A dyslexic blogging? Probably not two words that go together often. To give you an overview of how I came to set this account up, it all started during the first week of Final year. I approached Karen Roxborough, the marketing officer for the design school. I remember chatting about how I would go about promoting myself to get the most out of my final year. I had a few reservations. Firstly how people would judge me and what they would be saying behind my back. The reason why I say this is because the industrial design course is immensely competitive, as all the students are competing for the same jobs! On the back of second year where I found it incredibly hard to find a placement with a lot of effort thrown at my Folio and a website,  I knew other students were saying how keen and annoying they found me. Karen’s response to this was, “Will you still be friends with every single person on this course after you finish?” I swiftly replied “No”. Karen continued to mention how the leading entrepreneurs do not worry about how people think about them but to do the best they can with the resources they have available. With that I was a lot more keen to get my name out there, and after some crucial brainstorming I had a few pull quotes and strap lines to play with.

Karen suggested the idea of starting up a blog for the polo community to follow my progress and tap into my new vision for what I had planned to change the face of polo.

Once I had this sterling advice and motivation, I cycled back home to start putting all of my ideas down on a piece of paper and signed up to wordrpress. There are great benefits as a design student to do this, yes it is quite a bit of effort to fit it all in while you have Industrial Design Studies, Computer-Aided Ergonomics, Live Projects, Dissertation, Folio as well as the major project itself! But it is do-able…

You can “tell a story” – by this I mean you can highlight the problem in the real world and “news jack” headlines and repost content that is relevant.

You can show additional content that you otherwise could not show in paperbacked logbooks. For example detailed videos about current products, systems, innovations or the target market. This means that you have digital content that you can submit for the lecturers to follow and reference this in your reports (reduces word count too!). By posting videos the reader can read the content in the post to understand why you found this relevant. And of course pictures speak a thousand words…

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You can attract industry interest.  Yes people will actually read this if you send it/tag the right people. This is great to grab the attention of the leading manufacturers, retailers, editors and target market for you product. I actually had industry experts read my blog who then got in touch because of the level of detail and focus on the subject area. This is absolute gold! I have learnt some much from chatting and emailing these guys because they are the best at what they do. The advice, hints and tips were all noted down in the logbook (extra marks from lecturers of course!) to progress the design. Below you can see the double page spread in the Polo Times. This was an extremely valuable opportunity and an honour to be featured in the leading Polo magazine.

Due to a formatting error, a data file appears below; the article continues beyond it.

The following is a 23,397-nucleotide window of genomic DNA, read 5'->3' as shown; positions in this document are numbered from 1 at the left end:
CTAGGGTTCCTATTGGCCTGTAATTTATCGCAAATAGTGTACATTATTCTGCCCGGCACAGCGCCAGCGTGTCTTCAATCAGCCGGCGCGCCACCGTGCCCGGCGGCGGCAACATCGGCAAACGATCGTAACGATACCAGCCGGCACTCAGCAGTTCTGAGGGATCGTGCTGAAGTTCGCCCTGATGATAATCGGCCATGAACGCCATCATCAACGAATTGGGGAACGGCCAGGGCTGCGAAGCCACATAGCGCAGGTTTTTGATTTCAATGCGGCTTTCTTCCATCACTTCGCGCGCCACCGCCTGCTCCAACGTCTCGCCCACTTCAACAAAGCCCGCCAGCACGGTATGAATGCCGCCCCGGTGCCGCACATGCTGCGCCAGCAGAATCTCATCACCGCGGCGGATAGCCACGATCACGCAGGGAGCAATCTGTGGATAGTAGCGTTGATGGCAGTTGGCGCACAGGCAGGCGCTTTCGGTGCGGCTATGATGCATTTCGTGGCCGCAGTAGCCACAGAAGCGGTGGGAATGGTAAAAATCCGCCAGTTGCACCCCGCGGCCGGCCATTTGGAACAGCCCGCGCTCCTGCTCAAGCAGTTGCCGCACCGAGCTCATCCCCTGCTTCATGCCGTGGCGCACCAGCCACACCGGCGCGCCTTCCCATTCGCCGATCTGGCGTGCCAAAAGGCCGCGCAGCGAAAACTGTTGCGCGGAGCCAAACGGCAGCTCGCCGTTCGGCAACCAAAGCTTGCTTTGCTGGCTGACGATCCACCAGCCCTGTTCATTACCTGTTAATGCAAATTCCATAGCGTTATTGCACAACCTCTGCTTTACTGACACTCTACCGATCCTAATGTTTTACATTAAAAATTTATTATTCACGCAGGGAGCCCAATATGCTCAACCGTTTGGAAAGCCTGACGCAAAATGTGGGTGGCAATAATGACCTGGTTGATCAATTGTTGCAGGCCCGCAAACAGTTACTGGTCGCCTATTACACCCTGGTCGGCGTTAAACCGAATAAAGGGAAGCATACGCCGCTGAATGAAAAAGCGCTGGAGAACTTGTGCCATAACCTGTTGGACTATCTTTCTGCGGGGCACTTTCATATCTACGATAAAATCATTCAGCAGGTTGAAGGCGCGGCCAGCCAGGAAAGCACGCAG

You can link your online research.  I launch countless questionnaires and surveys via my blog to try and attract more numbers to fill in those really annoying survey monkey requests! I ended up having over 260 responses to my survey, resulting in having arguably the largest research study in polo to date (Polo is a very small traditional market!).

You can forward your blog onto designers to try can get the all important job! Linking you blog into an email shows a potential future employer you dedication to your project and your level of detail too without having to see all of those logbooks! The director of FSW design always said “detail is retail!” and this could not be more true.

You can create a potential customer market. Once it got into the business end of the degree I started posting more finalised photos of my sketches, CAD and prototype. This really started to catch peoples eyes as they could see something they have given feedback and suggestions into. Readers can see the progression from that first survey to a real working prototype, so to have countless message of “when this going into production?”, “How do I order one?”or even people messaging really kind words is a massive confidence boost to continue on with the hard work.

Overall final year is as hard or easy as you want it to be, and by choosing to do a blog it will be extra work that takes time away from doing your actual work that will be marked. But hopefully you have read about all of the benefits it brings and the advantage it gives you over your peers who are all in the same boat. Realistically I have only just scratched the surface on why designers should blog (perhaps this could be your dissertation title?). But if you are about to embark on your final year and you have read any of this post it has served its purpose, so good luck.